The bank also entered into agreements to pay almost $163 million to the New York County District Attorney’s Office, nearly $54 million to OFAC, approximately $81 million to the Federal Reserve Board, and $325 million to NYDFS. Among other things, NYDFS noted that branch employees “responsible for originating USD transactions outside of the U.S. had a minimal understanding of U.S. sanctions laws and regulations as they related to Sudan, Iran, Cuba, North Korea, or other U.S. sanctions targets.”
Separate from the resolution of alleged sanctions violations, NYDFS imposed an additional $95 million penalty to resolve findings that the bank’s New York branch allegedly failed to “implement and maintain an effective Bank Secrecy Act/Anti-Money Laundering Law compliance program and transaction monitoring system.”
According to a bank statement issued the same day, the bank acknowledges and regrets the identified shortcomings, and “has already taken a number of significant steps in recent years and dedicated substantial resources to enhance its sanctions and AML compliance programs.”
On November 15, the OCC released a list of recent enforcement actions taken against national banks, federal savings associations, and individuals currently and formerly affiliated with such entities. The new enforcement actions include cease and desist orders, civil money penalty orders, formal agreements, prompt corrective action directives, removal/prohibition orders, and terminations of existing enforcement actions. Two notable enforcement actions are discussed below.
On October 25, the OCC issued a consent order against a Louisiana-based bank related to examination findings from 2018 wherein the bank failed to adopt and implement an adequate Bank Secrecy Act/Anti-Money Laundering (BSA/AML) compliance program. Among other conditions, the consent order requires the bank to (i) develop and implement an ongoing BSA/AML risk assessment program; (ii) adopt an independent audit program to conduct a review of the bank’s BSA/AML compliance program; and (iii) submit a written progress report within 30 days after the end of each calendar quarter that details actions undertaken to ensure compliance with the consent order’s provisions. The bank neither admitted nor denied the OCC’s findings and is not required to pay a civil money penalty.
On October 23, the OCC assessed a $100 million civil money penalty against a national bank for alleged deficiencies in the bank’s BSA/AML compliance programs. Specifically, the alleged deficiencies include the failure to comply with a 2015 consent order in a timely manner, which required the bank to, among other things, adopt and implement an adequate BSA/AML compliance program and file timely Suspicious Activity Reports. The consent order acknowledges that the bank has undertaken corrective action to remedy the deficiencies noted by the OCC.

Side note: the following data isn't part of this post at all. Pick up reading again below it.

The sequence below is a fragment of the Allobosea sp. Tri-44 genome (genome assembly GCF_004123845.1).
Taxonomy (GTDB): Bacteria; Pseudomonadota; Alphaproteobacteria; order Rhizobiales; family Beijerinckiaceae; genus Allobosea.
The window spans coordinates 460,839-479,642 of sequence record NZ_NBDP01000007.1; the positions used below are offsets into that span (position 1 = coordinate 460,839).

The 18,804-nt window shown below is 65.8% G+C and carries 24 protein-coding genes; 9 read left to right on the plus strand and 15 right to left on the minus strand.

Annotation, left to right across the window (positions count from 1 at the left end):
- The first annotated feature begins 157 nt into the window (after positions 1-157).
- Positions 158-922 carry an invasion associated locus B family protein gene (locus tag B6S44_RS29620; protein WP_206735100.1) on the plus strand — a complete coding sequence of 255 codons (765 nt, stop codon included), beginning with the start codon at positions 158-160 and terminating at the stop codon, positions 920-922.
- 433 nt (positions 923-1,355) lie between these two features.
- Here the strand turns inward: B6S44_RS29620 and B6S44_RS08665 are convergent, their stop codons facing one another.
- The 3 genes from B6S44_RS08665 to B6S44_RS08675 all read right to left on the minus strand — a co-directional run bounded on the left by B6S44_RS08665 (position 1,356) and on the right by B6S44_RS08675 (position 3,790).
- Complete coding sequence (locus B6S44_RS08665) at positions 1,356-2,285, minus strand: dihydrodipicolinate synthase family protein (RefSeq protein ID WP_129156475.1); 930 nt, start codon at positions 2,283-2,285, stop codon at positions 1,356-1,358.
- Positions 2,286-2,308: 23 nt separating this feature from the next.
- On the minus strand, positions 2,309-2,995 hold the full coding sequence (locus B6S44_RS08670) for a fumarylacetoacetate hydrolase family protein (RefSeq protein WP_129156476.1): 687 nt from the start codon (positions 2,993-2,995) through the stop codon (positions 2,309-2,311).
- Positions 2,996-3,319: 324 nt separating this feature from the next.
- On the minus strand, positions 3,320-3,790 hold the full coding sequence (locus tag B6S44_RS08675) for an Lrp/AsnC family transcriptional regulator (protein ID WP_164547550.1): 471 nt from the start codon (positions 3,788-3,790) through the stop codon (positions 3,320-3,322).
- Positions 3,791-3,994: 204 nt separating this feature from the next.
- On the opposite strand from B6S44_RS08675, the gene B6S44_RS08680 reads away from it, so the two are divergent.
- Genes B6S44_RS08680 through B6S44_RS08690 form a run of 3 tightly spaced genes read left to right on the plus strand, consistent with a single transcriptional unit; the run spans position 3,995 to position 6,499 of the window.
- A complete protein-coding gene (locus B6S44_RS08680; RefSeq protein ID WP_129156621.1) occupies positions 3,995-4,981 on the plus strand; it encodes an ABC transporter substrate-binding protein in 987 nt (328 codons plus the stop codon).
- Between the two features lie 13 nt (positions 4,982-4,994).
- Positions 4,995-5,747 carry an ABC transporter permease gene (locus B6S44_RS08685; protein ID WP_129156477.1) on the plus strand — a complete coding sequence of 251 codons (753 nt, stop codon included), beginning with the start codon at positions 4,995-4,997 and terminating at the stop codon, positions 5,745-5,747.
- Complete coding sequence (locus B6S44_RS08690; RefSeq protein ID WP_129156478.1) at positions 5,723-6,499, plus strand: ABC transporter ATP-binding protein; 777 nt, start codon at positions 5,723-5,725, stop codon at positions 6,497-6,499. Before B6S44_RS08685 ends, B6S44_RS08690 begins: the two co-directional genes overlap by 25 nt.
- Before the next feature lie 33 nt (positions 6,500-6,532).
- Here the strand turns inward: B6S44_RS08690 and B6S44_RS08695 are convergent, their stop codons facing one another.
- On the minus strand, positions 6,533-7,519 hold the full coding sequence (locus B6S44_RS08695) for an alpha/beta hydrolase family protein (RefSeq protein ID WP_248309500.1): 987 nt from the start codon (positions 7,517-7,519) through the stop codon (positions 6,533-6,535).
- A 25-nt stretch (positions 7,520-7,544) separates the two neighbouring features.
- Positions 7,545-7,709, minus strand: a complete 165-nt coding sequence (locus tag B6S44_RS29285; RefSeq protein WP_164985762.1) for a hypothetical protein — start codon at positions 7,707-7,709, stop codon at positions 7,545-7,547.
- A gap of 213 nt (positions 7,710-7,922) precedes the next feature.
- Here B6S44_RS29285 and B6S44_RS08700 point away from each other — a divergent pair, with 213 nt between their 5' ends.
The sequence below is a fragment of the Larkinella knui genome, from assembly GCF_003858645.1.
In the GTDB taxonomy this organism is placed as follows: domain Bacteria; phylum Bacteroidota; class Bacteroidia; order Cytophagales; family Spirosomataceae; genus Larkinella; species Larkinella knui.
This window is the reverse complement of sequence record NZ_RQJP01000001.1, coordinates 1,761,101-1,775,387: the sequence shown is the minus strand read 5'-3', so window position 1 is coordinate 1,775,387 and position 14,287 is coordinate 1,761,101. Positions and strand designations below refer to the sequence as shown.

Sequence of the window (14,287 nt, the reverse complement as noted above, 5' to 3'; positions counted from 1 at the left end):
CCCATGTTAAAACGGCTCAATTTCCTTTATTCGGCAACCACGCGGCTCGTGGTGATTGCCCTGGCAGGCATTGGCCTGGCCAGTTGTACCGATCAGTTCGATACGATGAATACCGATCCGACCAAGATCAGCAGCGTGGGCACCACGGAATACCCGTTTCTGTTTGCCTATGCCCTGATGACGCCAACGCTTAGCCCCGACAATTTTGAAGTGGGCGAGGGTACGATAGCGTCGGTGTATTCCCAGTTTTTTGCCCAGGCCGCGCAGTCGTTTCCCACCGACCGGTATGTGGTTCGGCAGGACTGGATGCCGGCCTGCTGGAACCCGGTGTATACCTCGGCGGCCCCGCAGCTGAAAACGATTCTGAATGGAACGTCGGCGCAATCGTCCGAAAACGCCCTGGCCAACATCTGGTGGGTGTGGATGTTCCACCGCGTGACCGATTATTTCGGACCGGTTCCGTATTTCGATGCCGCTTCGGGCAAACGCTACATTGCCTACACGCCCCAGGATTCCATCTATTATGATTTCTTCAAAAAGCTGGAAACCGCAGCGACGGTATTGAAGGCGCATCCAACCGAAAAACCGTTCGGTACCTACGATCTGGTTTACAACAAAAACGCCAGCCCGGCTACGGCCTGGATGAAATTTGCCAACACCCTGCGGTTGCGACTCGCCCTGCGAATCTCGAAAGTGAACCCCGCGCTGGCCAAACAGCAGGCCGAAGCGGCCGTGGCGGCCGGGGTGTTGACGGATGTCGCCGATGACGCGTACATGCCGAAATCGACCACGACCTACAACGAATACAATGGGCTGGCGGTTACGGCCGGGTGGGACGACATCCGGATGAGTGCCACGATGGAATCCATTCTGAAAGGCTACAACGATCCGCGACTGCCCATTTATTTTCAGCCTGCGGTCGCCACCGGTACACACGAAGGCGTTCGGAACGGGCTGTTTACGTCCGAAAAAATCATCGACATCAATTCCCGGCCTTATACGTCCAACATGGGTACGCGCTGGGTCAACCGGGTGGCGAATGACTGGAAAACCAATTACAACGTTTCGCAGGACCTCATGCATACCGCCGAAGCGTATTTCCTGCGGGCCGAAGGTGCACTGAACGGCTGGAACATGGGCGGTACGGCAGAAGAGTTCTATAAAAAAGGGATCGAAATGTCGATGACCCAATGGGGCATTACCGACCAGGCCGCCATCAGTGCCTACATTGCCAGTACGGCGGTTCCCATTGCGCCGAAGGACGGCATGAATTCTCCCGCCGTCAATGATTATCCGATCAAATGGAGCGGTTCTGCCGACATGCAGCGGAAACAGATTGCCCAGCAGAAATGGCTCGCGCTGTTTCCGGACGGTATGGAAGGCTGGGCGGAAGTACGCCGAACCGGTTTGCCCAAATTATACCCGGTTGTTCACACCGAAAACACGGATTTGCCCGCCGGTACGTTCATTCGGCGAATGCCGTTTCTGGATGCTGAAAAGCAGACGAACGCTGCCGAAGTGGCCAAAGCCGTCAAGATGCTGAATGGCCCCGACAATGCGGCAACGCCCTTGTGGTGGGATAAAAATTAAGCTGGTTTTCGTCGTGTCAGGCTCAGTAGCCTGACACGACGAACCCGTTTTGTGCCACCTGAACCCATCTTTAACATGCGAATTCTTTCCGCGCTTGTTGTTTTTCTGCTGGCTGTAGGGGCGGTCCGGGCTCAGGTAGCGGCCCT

On October 3, the Financial Crimes Enforcement Network, Federal Reserve Board, FDIC, NCUA, and OCC (together, the agencies) issued an interagency statement outlining instances where banks and credit unions may choose to enter into collaborative arrangements to share resources in order to more efficiently and effectively manage their Bank Secrecy Act (BSA) and anti-money laundering (AML) obligations. The statement noted that collaborative arrangements are most suitable for “banks with a community focus, less complex operations, and lower-risk profiles for money laundering or terrorist financing.” The agencies described several examples in which collaboration between banks may be beneficial, such as (i) conducting internal control functions, including reviewing and drafting BSA/AML policies and procedures and risk-based customer identification and account monitoring processes; (ii) sharing resources for BSA/AML independent testing; and (iii) conducting BSA/AML training on regulatory requirements and internal policies, procedures, and processes. Other potential benefits include cost reductions, increases in operational efficiencies, and the availability to leverage specialized expertise.
However, the agencies cautioned that banks who choose to enter into collaborative agreements should carefully consider the associated risks “in relation to the bank’s risk profile, adequate documentation, consideration of legal restrictions, and the establishment of appropriate oversight mechanisms.” Moreover, banks should ensure that the collaborative arrangement is consistent with sound principles of corporate governance, have in place a contractual agreement, conduct periodic performance reviews, and consult their regulator’s guidance concerning third-party relationship to ensure compliance. The agencies further noted that “each bank is responsible for ensuring compliance with BSA requirements. Sharing resources in no way relieves a bank of this responsibility.” The interagency statement emphasizes that it is not applicable “to collaborative arrangements or consortia formed for the purpose of sharing information under Section 314(b) of the USA PATRIOT Act,” and “banks that form collaborative arrangements as described in this interagency statement are not an association for purposes of Section 314(b) of the USA PATRIOT Act.”